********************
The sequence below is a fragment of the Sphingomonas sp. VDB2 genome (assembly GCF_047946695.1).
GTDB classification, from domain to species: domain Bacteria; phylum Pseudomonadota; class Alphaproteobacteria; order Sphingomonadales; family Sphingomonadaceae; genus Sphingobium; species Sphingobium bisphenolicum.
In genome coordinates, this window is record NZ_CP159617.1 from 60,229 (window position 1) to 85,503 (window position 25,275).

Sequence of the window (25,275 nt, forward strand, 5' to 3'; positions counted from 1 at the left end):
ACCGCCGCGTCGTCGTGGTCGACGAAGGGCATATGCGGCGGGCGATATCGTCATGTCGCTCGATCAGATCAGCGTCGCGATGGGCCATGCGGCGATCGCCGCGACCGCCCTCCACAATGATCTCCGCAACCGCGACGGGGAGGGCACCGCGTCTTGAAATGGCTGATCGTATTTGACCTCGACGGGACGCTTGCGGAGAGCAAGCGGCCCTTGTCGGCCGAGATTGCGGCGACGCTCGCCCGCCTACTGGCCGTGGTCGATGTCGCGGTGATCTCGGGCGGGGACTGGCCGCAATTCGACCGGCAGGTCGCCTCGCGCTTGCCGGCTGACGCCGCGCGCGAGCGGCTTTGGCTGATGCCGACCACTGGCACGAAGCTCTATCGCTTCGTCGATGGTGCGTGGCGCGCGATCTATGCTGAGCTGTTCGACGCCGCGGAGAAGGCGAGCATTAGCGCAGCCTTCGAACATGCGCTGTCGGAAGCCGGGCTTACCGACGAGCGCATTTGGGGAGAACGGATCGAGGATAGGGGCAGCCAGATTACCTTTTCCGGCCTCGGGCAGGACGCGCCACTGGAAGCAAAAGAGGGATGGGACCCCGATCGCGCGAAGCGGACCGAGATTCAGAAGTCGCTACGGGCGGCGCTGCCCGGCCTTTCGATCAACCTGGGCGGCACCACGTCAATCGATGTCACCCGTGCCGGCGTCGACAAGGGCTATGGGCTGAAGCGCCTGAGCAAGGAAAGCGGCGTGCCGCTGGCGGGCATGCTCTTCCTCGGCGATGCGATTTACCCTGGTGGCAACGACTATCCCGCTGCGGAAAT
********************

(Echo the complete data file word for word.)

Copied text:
The sequence below is a fragment of the Sphingomonas sp. VDB2 genome (assembly GCF_047946695.1).
GTDB classification, from domain to species: domain Bacteria; phylum Pseudomonadota; class Alphaproteobacteria; order Sphingomonadales; family Sphingomonadaceae; genus Sphingobium; species Sphingobium bisphenolicum.
In genome coordinates, this window is record NZ_CP159617.1 from 60,229 (window position 1) to 85,503 (window position 25,275).

Sequence of the window (25,275 nt, forward strand, 5' to 3'; positions counted from 1 at the left end):
ACCGCCGCGTCGTCGTGGTCGACGAAGGGCATATGCGGCGGGCGATATCGTCATGTCGCTCGATCAGATCAGCGTCGCGATGGGCCATGCGGCGATCGCCGCGACCGCCCTCCACAATGATCTCCGCAACCGCGACGGGGAGGGCACCGCGTCTTGAAATGGCTGATCGTATTTGACCTCGACGGGACGCTTGCGGAGAGCAAGCGGCCCTTGTCGGCCGAGATTGCGGCGACGCTCGCCCGCCTACTGGCCGTGGTCGATGTCGCGGTGATCTCGGGCGGGGACTGGCCGCAATTCGACCGGCAGGTCGCCTCGCGCTTGCCGGCTGACGCCGCGCGCGAGCGGCTTTGGCTGATGCCGACCACTGGCACGAAGCTCTATCGCTTCGTCGATGGTGCGTGGCGCGCGATCTATGCTGAGCTGTTCGACGCCGCGGAGAAGGCGAGCATTAGCGCAGCCTTCGAACATGCGCTGTCGGAAGCCGGGCTTACCGACGAGCGCATTTGGGGAGAACGGATCGAGGATAGGGGCAGCCAGATTACCTTTTCCGGCCTCGGGCAGGACGCGCCACTGGAAGCAAAAGAGGGATGGGACCCCGATCGCGCGAAGCGGACCGAGATTCAGAAGTCGCTACGGGCGGCGCTGCCCGGCCTTTCGATCAACCTGGGCGGCACCACGTCAATCGATGTCACCCGTGCCGGCGTCGACAAGGGCTATGGGCTGAAGCGCCTGAGCAAGGAAAGCGGCGTGCCGCTGGCGGGCATGCTCTTCCTCGGCGATGCGATTTACCCTGGTGGCAACGACTATCCCGCTGCGGAAAT